Lindo Yambu – Leyendas De La Fania Vol III Eddie Palmiere Son-Montuno  USA
American Sueño  La Excelencia Guajira*  USA
Regalito de Dios – La Vuelta al Mundo  Havana d’Primera Timba  Cuba
Tu Loco Loco y Yo Tranquilo – La Herencia Roberto Roena Salsa  Puerto Rico
Las Nenas Lindas (Version Salsa)  Jowell y Randy Salsaton Puerto Rico
Quiero Estar Contigo – Single – Ivan Venot  Ivan Venot Bachata Italy
Me Enamore – Lo Mejor de Lo Mejor  Kiko Rodriguez Bachata Dominican Rep.
Ma meilleure amie – Ma meilleure amie – Single  Kaysha Zouk Zaire

*Depends who you ask (see link)

cha-cha vs son montuno3

Recognizing Cha Cha and Son Montuno

In my last blog post I introduced the idea that some of the music that people like to dance cha-cha to is, musically speaking, not actually cha-cha.  In that post I highlighted the origins of cha-cha music and that of another genre commonly used for dancing cha-cha, son montuno.  In this post I am going to dig a little deeper into the musical differences between these two genres.  Now, I am not a musician so I’ve focused on musical traits that I think are relatively easy to understand and that the casual listener can identify.

I’ve included in this month’s play list a cha-cha by Tito Puente called Más Bajo.   A great track for dancing cha-cha and a great track for highlighting the musical characteristics I’m going to describe below.  If you really want to hear these traits in the music, I highly recommend getting a copy of the song and listening to it a few times with a pair of good headphones. Ok that said, let’s get to the details.

  1. Cha-cha music does not typically make use of the clave rhythm.

  2. Traditionally, cha-chas are always played in a major key (Más Bajo for example is in the key of C)

  3. Cha-cha music features the standard conga tumbao pattern, which typically uses open strokes on beats “4 &”. This is also common in other Latin genres. However, in cha-cha music these beats would often be emphasized by additional instruments such as the piano, bass and possibly horns.

  4. The basic pulse of cha-cha is double that of a Son Montuno. This rhythm is emphasized by a bell (campana) on the 8th notes (dancer’s count) and is potentially played by the timbalero (timables player)

  5. In addition to the basic pulse mentioned above, another common rhythm found in cha-cha is the following one, which usually starts on the first beat of the bar.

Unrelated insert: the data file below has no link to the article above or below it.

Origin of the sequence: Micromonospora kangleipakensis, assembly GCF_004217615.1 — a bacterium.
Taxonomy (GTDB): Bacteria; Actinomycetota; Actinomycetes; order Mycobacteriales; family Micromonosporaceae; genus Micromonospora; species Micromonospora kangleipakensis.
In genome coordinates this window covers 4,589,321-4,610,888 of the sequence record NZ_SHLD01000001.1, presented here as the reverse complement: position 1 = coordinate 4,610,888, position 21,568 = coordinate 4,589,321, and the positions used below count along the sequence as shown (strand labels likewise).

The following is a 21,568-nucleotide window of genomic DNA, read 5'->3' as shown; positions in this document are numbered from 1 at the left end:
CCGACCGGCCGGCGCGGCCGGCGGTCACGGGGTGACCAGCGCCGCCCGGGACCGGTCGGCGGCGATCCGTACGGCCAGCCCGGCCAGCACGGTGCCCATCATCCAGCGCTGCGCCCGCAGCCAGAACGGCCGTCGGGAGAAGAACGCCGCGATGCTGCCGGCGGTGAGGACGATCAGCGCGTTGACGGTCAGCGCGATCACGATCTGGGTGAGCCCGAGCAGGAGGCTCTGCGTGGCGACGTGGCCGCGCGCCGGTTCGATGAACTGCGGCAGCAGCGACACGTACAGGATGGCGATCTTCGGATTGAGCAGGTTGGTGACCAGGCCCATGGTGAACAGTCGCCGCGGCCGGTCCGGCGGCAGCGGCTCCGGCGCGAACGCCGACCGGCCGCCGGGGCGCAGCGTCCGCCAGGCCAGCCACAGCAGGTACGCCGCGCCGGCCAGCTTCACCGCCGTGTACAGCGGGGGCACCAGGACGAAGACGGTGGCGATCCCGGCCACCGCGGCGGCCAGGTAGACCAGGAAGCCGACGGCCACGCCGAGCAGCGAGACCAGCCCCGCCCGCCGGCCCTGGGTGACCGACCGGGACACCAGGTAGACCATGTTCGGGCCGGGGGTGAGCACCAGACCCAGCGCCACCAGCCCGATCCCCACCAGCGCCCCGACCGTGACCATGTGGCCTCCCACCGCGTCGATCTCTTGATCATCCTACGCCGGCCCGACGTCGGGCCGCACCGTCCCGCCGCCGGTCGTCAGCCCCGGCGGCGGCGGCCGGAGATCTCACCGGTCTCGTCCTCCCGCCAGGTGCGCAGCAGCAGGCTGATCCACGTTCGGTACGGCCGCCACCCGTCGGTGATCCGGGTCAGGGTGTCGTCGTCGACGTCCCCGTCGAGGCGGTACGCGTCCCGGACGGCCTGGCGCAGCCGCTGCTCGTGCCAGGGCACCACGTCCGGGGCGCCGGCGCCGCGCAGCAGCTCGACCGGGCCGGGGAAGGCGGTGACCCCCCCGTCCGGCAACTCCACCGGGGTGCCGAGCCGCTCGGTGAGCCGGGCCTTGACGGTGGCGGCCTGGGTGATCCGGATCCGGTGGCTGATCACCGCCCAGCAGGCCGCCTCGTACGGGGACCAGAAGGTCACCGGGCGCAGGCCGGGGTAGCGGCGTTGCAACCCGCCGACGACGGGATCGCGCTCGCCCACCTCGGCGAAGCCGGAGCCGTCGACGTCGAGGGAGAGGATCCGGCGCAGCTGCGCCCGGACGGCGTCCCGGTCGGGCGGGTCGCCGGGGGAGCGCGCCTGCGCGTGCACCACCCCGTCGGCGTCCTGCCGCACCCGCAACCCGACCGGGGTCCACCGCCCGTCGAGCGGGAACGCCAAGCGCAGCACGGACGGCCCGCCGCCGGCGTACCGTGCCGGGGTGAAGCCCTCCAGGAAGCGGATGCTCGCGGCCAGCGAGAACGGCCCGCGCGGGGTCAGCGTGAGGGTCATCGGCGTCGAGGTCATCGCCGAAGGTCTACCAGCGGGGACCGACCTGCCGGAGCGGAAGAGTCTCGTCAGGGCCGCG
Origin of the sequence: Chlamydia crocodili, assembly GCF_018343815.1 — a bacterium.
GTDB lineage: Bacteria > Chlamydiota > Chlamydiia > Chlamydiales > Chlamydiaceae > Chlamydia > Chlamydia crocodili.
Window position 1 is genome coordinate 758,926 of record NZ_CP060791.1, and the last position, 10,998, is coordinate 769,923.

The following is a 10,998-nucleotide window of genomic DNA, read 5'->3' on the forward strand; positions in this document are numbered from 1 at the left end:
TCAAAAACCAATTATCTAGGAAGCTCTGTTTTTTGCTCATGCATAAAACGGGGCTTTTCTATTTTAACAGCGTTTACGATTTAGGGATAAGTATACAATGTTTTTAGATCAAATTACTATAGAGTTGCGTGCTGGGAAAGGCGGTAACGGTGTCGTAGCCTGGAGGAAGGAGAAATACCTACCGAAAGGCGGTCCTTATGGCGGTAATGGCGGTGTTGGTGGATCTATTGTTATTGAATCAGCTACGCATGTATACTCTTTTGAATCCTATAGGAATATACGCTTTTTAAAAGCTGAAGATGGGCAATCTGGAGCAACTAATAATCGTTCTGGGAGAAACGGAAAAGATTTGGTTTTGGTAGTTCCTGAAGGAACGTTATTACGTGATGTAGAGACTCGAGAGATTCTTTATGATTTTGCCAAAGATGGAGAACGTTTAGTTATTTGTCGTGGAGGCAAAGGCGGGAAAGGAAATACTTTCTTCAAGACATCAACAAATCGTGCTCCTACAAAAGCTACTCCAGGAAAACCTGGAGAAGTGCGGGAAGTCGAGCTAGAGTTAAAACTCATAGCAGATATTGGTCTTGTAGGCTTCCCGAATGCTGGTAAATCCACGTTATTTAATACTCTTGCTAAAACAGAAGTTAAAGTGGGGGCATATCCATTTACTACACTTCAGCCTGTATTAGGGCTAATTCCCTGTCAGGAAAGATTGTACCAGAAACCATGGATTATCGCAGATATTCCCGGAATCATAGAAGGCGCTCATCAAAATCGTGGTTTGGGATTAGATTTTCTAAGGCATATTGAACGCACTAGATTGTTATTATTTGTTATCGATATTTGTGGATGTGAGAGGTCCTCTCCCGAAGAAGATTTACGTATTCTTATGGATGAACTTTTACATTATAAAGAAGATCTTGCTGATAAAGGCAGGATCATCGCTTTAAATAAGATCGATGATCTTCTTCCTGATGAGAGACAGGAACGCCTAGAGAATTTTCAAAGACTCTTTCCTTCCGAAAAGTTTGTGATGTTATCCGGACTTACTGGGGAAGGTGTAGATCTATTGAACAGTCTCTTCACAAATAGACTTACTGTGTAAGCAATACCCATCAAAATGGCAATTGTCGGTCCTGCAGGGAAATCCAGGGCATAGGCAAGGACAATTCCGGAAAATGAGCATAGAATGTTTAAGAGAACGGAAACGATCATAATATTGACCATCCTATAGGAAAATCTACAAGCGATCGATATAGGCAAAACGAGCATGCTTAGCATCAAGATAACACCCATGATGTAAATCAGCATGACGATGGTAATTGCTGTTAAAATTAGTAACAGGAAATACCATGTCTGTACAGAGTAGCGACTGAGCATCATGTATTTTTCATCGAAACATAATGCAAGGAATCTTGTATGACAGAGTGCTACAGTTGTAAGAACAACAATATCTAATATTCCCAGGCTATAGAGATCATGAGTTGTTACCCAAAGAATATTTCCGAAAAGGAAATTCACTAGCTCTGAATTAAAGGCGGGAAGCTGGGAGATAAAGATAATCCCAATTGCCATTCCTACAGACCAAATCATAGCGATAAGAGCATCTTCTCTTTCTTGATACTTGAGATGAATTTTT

1. (1)daaaa – di daaaa – di di (1) daaaa – di daaaa – di di etc.

  6. In cha-cha the piano often plays repeated short, simple passages of music (also known as vamps).

There you have it, 6 basic characteristics that you can listen for in a song to see if it’s cha-cha. Again, take a listen to the song I mentioned earlier, Más Bajo by Tito Puento, to see if you can identify any of those traits in the music.

Son Montuno
Let’s move on to son montuno.  For this discussion, as our point of reference we’re going to be listening to a song by Eddie Palmieri called Lindo Yambu.  Here are some of the characteristics that you are going to listen for.

  1. Unlike cha-cha, son montuno makes use of the clave rhythm (either implicitly or explicitly).

  2. The basic pulse of a son montuno is emphasized by a bell (campana) which tends to play beats 1, 3, 5, 7

  3. You may hear the piano or bass or conga accenting the “4 &” beat, but not as much as in ChaCha. The default emphasis will be just on beat “4” (as is typical for son).

  4. The dominant bell pattern, often played by the bongo player, goes something like this

    (1)daaa – dee – daaa – di di (1) daaa – di di – daaa – di di

  5. The piano player will play a syncopated pattern during the montuno section of the song.  These can be quite elaborate piano riffs.
  6. Like cha-cha, son montuno can be found in a variety of tempos – including tempos typically used for salsa dancing. So, as a point of clarification, the tempo of a song does not distinguish it as either cha-cha or son montuno.

Ok, now that you have the details take a listen to the Eddie Palmieri track I mentioned above and see if you can hear any of these is the song

There you have it, a few of the musical differences between cha-cha and son montuno.  But a warning, these differences are rough guidelines at best.  The fact is that they only seem to apply some of the time.  It would appear that musicians are not too concerned about paying attention to the rules that define a genre.  They may borrow elements from on style or another and end up with a composition that resembles cha-cha or son montuno.  They may even go as far as to label a song as one particular genre or another. Case in point, the song Llegó Miján by Tito Puente (which appeared in last month’s playlist) has in the lyrics repeated references to ‘cha-cha’ so you could easily be forgiven in thinking it was a cha-cha. However, in the track listing on at least one album where this song appears (Tito Puente’s Dance Mania), it has been classified as son montuno.  So the question is, does it really matter? Composers will write what ever the like and dancer will dance steps that best fit that music. At the end of the day, there is not right or wrong.  

One final note, much of the information I’ve presented in this post came from two sources.  One was  a multi-page thread over at SalsaForms.com where people were discussing the differences between cha-cha, son montuno and some other genres.  It is very entertaining and at times heated discussion that is worth reading if the topic interests you.  This other was this discussion over at the rec.music.afro-latin newsgroup.  

Questions, comments, requests? Send me an email

– clavecito